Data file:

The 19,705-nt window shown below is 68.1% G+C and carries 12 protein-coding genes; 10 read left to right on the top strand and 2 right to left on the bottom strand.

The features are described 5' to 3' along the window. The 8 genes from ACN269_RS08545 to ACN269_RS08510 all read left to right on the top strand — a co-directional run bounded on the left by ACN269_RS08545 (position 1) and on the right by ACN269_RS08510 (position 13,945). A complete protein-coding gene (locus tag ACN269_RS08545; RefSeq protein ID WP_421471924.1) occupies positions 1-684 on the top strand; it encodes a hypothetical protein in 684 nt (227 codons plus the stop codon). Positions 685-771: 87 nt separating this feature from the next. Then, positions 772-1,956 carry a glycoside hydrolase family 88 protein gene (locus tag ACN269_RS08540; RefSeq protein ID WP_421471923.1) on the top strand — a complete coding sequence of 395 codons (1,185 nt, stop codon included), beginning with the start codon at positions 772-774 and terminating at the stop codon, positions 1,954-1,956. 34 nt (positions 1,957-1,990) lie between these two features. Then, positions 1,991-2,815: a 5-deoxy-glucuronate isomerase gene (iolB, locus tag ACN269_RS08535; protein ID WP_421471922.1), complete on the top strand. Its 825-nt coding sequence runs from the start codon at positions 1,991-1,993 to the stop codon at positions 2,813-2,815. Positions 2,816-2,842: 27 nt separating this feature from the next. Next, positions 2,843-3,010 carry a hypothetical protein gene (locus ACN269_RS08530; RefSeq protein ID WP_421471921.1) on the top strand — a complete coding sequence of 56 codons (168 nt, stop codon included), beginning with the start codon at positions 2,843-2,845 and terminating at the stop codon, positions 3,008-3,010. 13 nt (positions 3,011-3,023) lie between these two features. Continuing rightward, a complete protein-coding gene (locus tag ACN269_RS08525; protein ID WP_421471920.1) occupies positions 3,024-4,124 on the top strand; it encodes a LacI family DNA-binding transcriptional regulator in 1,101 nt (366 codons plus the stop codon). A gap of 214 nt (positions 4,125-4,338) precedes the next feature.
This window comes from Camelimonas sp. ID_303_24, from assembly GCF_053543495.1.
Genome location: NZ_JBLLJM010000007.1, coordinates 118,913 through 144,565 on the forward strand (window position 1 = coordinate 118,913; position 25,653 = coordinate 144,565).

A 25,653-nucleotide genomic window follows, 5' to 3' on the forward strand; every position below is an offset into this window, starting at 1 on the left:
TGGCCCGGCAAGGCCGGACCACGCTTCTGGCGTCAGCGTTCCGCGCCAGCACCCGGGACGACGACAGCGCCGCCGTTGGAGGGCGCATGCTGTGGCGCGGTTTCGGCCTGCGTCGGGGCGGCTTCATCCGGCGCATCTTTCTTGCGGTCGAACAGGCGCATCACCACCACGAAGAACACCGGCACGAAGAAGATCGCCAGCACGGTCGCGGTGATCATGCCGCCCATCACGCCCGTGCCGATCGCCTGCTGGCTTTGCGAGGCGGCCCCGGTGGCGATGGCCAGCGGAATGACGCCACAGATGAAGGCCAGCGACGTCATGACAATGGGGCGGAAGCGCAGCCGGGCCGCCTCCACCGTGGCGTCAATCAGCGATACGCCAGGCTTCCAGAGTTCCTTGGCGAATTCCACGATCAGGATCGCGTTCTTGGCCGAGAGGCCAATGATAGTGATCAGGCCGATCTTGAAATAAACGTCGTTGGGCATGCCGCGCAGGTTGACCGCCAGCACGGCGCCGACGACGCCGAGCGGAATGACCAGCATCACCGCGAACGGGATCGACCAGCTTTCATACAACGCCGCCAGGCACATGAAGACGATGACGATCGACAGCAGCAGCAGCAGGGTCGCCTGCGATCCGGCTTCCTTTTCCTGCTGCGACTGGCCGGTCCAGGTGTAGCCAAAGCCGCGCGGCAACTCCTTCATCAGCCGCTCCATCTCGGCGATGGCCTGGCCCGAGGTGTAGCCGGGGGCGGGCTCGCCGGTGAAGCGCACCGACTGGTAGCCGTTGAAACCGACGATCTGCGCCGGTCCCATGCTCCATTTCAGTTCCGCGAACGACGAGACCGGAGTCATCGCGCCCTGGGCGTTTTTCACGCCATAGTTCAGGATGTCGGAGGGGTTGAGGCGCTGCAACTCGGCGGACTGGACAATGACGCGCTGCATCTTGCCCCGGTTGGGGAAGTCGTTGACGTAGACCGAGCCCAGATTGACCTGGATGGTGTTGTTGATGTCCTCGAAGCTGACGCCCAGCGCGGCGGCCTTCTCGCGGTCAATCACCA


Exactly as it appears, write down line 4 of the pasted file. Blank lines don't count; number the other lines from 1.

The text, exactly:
Genome location: NZ_JBLLJM010000007.1, coordinates 118,913 through 144,565 on the forward strand (window position 1 = coordinate 118,913; position 25,653 = coordinate 144,565).